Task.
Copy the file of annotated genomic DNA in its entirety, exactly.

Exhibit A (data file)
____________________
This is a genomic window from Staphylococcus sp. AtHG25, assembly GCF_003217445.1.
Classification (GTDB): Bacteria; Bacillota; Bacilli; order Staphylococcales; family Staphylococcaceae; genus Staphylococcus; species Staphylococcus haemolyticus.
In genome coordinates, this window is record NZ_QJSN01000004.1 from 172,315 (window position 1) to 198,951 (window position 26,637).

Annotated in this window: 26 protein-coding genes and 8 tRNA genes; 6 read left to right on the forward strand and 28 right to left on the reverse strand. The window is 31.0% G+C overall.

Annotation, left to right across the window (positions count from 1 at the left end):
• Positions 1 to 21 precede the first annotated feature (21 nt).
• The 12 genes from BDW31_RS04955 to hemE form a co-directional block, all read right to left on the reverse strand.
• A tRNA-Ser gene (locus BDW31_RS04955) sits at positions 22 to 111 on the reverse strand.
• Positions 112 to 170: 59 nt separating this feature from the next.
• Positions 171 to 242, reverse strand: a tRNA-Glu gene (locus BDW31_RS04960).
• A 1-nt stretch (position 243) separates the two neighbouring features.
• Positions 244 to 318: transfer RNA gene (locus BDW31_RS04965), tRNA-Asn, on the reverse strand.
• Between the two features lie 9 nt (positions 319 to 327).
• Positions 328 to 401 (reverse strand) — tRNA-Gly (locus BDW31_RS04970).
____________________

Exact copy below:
This is a genomic window from Staphylococcus sp. AtHG25, assembly GCF_003217445.1.
Classification (GTDB): Bacteria; Bacillota; Bacilli; order Staphylococcales; family Staphylococcaceae; genus Staphylococcus; species Staphylococcus haemolyticus.
In genome coordinates, this window is record NZ_QJSN01000004.1 from 172,315 (window position 1) to 198,951 (window position 26,637).

Annotated in this window: 26 protein-coding genes and 8 tRNA genes; 6 read left to right on the forward strand and 28 right to left on the reverse strand. The window is 31.0% G+C overall.

Annotation, left to right across the window (positions count from 1 at the left end):
• Positions 1 to 21 precede the first annotated feature (21 nt).
• The 12 genes from BDW31_RS04955 to hemE form a co-directional block, all read right to left on the reverse strand.
• A tRNA-Ser gene (locus BDW31_RS04955) sits at positions 22 to 111 on the reverse strand.
• Positions 112 to 170: 59 nt separating this feature from the next.
• Positions 171 to 242, reverse strand: a tRNA-Glu gene (locus BDW31_RS04960).
• A 1-nt stretch (position 243) separates the two neighbouring features.
• Positions 244 to 318: transfer RNA gene (locus BDW31_RS04965), tRNA-Asn, on the reverse strand.
• Between the two features lie 9 nt (positions 319 to 327).
• Positions 328 to 401 (reverse strand) — tRNA-Gly (locus BDW31_RS04970).